An Iraqi Lunch, and a Farewell | Bite Club

An Iraqi Lunch, and a Farewell

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Suaad Alsammraee - KYMELYA SARI
  • Kymelya Sari
  • Suaad Alsammraee
Recently, I was invited to have lunch with Suaad Alsammraee and her friends at the Courtyard Retirement Home in Winooski. I got to know the 65-year-old Iraqi at a financial literacy class organized by the Champlain Valley Office of Economic Opportunity. Alsammraee wanted to have one last get-together in Vermont because she and her husband were moving to Oregon to be closer to their daughter. The couple resettled in the Green Mountain State in November 2013, but most of their children live in Europe.

When I arrived at 10 a.m, Alsammraee's kitchen was already in full swing. She divided tasks between Ahlam Al Attar and Houda Musanovic and supervised them. I later found out that Alsammraee, or Sursur, as her grandchildren call her, had prepared the dishes days in advance. Among them were trays of kofta, or minced lamb meat, and borek, a thin, flaky dough with meat filling and peas, were ready to be baked.
 
What caught my eye was a bag of frozen yellow balls. Al Attar was in charge of deep-frying these kubba — rice balls with meat filling and sultana or raisins. These are best eaten when they're crispy and hot, Al Attar said. When fried, the rice balls turned bright yellow because of the added turmeric powder.

Meanwhile, Musanovic made three kinds of pizza (known as "bizza" in the Middle East because there's no equivalent of "p" in the Arabic alphabet): cheese, olive, and olive with red pepper. In the Middle East, the Moroccan-born dental assistant said, it's typical for neighbors to go to one another's house if they run out of salt or other cooking essentials. Since Alsammraee's oven was being used to bake the meat dishes, Musanovic took the pizzas down to  the apartment of Sahar Alsammraee, who's related to Suaad. The women looked like they could use an extra pair of hands, or rather legs, to run from one apartment to another, or to the community room. So I offered my help. 

Before the other guests arrived, Musanovic covered the glass windows in the community room to provide the utmost privacy. Some women remove their headscarves if they're in a female-only setting, she explained. When I got back to Alsammraee's apartment, Musanovic and Al Attar were already starting to prepare the salads. They were also enthusiastic about taking photographs with the dishes they had prepared.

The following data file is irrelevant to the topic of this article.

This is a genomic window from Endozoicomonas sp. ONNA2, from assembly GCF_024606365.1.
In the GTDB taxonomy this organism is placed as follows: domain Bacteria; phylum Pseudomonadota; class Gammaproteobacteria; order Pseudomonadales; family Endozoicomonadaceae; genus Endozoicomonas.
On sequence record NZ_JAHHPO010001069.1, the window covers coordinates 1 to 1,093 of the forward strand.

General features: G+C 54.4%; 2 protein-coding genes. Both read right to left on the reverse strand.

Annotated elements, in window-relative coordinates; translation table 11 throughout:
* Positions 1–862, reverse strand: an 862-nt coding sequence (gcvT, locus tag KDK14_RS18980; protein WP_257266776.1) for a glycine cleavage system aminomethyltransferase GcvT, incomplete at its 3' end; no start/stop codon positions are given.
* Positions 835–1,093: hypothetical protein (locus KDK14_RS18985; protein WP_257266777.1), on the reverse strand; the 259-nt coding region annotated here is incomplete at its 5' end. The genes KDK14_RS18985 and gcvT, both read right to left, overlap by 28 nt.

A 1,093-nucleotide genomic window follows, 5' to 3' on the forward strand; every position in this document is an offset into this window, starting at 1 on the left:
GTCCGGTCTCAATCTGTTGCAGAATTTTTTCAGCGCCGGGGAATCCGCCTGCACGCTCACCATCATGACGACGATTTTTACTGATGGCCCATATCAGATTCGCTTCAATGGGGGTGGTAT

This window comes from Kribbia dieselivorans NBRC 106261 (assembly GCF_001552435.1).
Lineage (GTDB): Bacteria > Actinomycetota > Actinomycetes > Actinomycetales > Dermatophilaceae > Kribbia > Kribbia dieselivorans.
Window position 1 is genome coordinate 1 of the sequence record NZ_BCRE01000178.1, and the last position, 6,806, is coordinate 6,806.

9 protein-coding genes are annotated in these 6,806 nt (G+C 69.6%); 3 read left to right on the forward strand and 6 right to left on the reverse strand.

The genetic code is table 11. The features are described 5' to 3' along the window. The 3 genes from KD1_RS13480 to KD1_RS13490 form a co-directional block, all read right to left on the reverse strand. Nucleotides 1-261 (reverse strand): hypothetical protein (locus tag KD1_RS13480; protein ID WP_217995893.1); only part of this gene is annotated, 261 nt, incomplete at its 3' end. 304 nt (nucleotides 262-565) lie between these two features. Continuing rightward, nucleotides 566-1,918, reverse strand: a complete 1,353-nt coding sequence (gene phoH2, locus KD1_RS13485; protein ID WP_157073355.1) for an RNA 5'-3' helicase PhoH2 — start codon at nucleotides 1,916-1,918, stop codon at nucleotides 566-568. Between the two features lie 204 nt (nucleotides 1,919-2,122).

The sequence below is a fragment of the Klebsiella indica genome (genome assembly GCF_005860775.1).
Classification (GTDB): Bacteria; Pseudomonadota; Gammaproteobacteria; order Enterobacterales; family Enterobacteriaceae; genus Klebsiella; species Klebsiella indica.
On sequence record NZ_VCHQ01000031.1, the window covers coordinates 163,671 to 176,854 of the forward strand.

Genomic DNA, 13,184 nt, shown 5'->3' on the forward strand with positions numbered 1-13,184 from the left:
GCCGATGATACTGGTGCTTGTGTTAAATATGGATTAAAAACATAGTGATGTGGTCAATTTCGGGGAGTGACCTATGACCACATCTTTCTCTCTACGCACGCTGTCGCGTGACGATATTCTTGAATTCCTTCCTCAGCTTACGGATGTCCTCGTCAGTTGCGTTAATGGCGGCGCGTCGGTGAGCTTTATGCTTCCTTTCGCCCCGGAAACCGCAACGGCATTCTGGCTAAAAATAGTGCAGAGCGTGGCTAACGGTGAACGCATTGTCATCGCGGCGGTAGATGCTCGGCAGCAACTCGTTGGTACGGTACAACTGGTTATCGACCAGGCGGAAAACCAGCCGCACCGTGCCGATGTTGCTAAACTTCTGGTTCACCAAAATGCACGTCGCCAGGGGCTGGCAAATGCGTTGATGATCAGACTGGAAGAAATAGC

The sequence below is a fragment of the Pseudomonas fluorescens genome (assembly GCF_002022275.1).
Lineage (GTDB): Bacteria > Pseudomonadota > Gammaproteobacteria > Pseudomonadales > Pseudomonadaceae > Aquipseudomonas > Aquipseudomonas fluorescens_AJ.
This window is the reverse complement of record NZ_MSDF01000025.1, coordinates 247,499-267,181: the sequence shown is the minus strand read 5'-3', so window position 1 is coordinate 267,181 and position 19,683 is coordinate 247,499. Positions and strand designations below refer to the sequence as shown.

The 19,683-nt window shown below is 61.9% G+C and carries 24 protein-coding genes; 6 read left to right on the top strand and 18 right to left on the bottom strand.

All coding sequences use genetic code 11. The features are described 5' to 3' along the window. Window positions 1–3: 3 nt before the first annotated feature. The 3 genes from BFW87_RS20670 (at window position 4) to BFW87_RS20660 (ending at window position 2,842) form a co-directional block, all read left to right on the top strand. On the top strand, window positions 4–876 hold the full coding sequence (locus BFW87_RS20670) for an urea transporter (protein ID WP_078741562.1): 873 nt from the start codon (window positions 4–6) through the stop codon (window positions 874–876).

By 12:30 p.m, close to 40 women and children arrived, and a buffet-style lunch awaited them. Conversations were in Arabic, and were often interrupted as guests greeted one another with two kisses on each cheek and hugs. When Sahar Alsammraee and her elderly mother joined the party, Musanovic did the halhoula, or ululation, a common practice by women in the Middle East during celebrations. (Regionally, the halhoula is also known as zaghrouteh, mhaha, al-yabab, al-ghatrafah and tazaghretah. )

Most of the women and children at the party were of Middle Eastern descent, including from Iraq, Jordan and Morocco. Sarah M. Childs, who has Chinese and Mexican ancestry, said she always feels honored when she's invited to an Iraqi household. Alsammraee also invited Childs' mother to her home when she was visiting from Nevada. Being welcomed into an intimate setting symbolizes the trust that her Iraqi friends have in her, she said. "I don't take it lightly," Childs added.

Another guest, Suhad Murad, said her children call Suaad Alsammraee "jaddati," Arabic for "my grandmother." Alsammraee's absence will be keenly felt by the community, she noted. Murad said she knows about 40 Iraqi families in the greater Burlington area, though she acknowledges there may be more.

Musanovic later came around to our table with some desserts that the guests had brought. But I've always found Middle Eastern desserts too sweet for my liking, and so I declined. In any case, I was more interested in eating the meat dishes. Since I observe Islamic dietary restrictions, my options are often limited to vegetarian or seafood selections at supermarkets and restaurants. [Some ethnic supermarkets sell halal meat.] And so, during private gatherings with Muslims who also observe these restrictions, I use the opportunity to satisfy my meat craving.

My favorite dishes were the chicken shawarma and kubba. The chicken shawarma was tender, though I missed the pita bread, salad and tahini that are usually served with the shredded chicken. Though I normally wouldn't think of eating a fruit and meat at the same time, the sultanas worked well to give the kubbas some sweetness. Since there were just a few pieces in each kubba, the sweetness was nice.

By 3 p.m., the crowd had thinned. Alsammraee and Al Attar made sure the community room was clean before heading to Sahar's apartment for tea with the remaining guests. Coincidentally, all those who stayed behind had attended the financial literacy class.

While making Turkish tea, Sahar admitted that she was feeling "very, very sad" about her older relatives' imminent move to Oregon. Her son and daughter, whom she hasn't seen in 10 and seven years, respectively, are in Europe. So Suaad Alsammraee and her husband are her closest relatives in Vermont. Sahar planned to visit in Washington, D.C., just days before her relatives moved to Oregon.

"Did you plan it that way to make the parting less painful?" I asked her. She nodded. 

"It's a very nice time," Alsammraee said of the get-together. But she was nervous about the move and will miss her friends, she admitted. Alsammraee also lamented that she'd have to buy new furniture for her apartment and pay higher rent. Relocation is always "very, very difficult," she said.


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